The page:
Blockchain technology has been on the minds of startup companies and venture capitalists for some time.
The big financial players have yet to explore the possibilities that the technology can offer, and totally ignoring the opportunities that this technology brings to businesses is a risky move.
Blockchain technology enables businesses and individuals to securely transfer digital assets among themselves and between businesses. With digital assets we’re not necessarily referring to cryptocurrencies: also data and any kind of digitized or tokenized asset can be transferred and monitored thanks to this distributed technology.
If you hire a developer to create a custom app for you to make contact management a reality, then you are using digital assets as a form of data storage.
Any business that does not use digital assets for digital communication will be left behind in the digital age.
This is even more true when it comes to fintech startups: being fintech a relatively new sector, businesses that want to start their journey in this field may face more problems than traditional businesses.
Fintech startups’ main challenges
The fintech sector has mainly one goal: to facilitate people’s lives. Even if this can open a wide range of business opportunities, it becomes harder to find a market segment that can solve a common problem without being in a highly competitive field.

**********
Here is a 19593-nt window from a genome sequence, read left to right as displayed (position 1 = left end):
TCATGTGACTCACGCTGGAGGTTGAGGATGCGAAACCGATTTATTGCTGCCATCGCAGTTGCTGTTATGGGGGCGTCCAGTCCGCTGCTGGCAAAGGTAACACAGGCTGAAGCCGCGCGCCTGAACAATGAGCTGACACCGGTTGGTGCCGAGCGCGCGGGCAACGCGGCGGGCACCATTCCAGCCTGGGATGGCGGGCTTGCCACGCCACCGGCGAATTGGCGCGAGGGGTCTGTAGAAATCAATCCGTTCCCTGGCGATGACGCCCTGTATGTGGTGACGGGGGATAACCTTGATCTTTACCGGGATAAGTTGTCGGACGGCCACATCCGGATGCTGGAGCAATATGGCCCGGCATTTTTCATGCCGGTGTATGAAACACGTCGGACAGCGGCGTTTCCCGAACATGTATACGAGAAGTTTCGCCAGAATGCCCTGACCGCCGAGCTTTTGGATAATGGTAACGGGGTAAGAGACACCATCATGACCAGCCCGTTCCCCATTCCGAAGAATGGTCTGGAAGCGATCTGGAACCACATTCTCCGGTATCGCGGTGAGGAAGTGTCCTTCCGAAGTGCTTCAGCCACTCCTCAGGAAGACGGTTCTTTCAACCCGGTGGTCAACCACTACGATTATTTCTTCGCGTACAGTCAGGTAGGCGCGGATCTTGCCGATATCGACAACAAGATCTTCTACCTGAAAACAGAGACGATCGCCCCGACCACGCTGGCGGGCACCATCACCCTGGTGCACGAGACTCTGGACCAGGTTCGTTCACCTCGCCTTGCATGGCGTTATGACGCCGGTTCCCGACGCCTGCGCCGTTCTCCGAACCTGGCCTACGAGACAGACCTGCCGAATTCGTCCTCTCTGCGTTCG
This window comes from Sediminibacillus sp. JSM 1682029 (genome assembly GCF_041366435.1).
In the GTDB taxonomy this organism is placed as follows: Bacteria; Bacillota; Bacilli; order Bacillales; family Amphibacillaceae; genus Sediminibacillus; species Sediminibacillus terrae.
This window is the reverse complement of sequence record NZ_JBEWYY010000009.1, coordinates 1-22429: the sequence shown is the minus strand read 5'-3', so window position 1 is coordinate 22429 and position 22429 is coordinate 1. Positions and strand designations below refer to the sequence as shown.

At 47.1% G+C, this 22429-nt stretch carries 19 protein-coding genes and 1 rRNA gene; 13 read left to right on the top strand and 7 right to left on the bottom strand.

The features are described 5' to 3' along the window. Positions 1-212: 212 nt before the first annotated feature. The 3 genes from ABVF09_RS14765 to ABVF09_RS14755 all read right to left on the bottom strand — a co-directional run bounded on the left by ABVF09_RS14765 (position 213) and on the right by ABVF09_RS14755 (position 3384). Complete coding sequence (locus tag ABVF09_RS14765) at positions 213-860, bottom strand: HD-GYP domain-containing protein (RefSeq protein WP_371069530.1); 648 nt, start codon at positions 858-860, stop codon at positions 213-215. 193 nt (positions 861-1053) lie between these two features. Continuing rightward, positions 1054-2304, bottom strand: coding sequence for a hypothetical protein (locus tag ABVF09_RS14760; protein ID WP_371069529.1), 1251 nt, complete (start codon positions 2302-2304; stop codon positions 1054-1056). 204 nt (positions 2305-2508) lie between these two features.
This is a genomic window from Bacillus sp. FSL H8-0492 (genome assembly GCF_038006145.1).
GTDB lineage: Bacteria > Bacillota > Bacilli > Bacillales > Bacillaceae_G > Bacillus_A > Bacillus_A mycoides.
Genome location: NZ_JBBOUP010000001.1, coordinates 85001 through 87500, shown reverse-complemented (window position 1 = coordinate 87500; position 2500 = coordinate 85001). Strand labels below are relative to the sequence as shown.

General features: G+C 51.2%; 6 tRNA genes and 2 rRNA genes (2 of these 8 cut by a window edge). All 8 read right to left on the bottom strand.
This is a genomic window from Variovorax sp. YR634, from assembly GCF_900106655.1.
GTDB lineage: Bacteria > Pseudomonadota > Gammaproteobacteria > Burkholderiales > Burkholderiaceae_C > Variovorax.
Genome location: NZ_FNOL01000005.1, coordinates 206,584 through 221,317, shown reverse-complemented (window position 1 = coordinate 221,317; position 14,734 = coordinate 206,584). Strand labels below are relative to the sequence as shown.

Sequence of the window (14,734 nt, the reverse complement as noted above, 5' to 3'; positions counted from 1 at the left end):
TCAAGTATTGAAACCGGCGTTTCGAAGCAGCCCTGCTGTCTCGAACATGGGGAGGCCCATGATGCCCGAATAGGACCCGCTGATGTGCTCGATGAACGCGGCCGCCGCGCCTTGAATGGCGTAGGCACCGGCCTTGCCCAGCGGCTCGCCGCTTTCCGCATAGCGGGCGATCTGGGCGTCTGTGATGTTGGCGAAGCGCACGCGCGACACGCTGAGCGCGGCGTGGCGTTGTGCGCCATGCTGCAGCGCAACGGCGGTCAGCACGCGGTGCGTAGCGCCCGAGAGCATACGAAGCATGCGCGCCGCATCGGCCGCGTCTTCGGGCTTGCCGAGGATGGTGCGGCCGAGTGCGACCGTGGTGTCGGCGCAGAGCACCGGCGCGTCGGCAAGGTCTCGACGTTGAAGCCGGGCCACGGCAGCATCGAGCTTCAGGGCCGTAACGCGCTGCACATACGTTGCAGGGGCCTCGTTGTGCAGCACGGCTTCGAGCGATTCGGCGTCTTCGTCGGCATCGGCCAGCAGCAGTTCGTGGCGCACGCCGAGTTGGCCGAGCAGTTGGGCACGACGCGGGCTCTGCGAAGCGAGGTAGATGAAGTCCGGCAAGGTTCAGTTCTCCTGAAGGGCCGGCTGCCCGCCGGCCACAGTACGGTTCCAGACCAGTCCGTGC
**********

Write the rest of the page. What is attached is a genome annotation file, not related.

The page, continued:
In fact, when it comes to fintech, it’s pretty natural to think about a solution that lies within one of the many segments of the financial industry. Most solutions have to do with the management of personal finances, an improved easiness of cross-border transactions and more payment opportunities for businesses and customers.
But many are the businesses born to solve these issues, and the experiences of fintech firms like Stripe and Chime show us that many times, aided by the hype around financial technology, companies might be overvalued at the begging and may be guilty of overhiring – and then being forced to layoff dramatic percentages of their workforces.